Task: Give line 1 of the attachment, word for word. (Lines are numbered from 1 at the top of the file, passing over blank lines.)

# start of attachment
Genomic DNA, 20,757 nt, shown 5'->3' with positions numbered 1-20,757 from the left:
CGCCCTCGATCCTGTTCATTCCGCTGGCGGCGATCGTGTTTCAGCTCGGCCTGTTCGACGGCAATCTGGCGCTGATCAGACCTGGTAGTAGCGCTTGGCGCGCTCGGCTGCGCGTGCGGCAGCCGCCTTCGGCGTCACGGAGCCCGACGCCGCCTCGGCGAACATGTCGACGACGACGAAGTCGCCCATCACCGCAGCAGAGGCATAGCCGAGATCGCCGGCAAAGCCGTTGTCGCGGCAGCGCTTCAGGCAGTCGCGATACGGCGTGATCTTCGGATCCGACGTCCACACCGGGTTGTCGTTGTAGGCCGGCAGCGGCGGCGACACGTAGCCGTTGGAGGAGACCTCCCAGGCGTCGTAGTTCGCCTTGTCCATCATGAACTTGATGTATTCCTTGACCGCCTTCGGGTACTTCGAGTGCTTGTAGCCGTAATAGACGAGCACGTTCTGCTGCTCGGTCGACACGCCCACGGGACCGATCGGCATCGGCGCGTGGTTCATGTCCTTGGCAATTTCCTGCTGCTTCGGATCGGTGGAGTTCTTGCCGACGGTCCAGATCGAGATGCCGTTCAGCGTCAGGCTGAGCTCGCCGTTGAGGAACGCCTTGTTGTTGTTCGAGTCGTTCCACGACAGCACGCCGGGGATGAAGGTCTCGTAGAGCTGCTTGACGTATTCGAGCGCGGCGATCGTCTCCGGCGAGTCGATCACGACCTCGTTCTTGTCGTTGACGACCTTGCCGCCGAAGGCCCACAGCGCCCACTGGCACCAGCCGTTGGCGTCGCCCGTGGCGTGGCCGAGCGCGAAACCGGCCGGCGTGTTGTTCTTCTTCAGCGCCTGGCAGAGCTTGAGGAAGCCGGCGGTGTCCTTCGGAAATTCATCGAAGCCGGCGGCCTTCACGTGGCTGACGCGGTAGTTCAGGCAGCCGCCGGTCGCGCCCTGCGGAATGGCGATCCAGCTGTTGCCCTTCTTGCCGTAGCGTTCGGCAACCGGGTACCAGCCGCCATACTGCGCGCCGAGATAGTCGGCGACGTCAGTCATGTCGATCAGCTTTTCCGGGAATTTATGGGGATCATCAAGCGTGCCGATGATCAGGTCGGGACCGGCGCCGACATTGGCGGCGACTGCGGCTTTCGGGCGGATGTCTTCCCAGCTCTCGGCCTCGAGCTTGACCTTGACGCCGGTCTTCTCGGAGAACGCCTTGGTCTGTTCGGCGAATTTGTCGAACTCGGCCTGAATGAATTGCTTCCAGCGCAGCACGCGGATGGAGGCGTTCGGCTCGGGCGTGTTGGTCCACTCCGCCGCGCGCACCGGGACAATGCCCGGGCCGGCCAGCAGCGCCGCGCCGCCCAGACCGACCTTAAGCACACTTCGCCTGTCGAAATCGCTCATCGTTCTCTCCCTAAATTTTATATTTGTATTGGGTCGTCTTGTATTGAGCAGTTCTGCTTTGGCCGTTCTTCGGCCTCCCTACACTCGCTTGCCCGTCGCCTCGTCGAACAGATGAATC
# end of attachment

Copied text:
Genomic DNA, 20,757 nt, shown 5'->3' with positions numbered 1-20,757 from the left: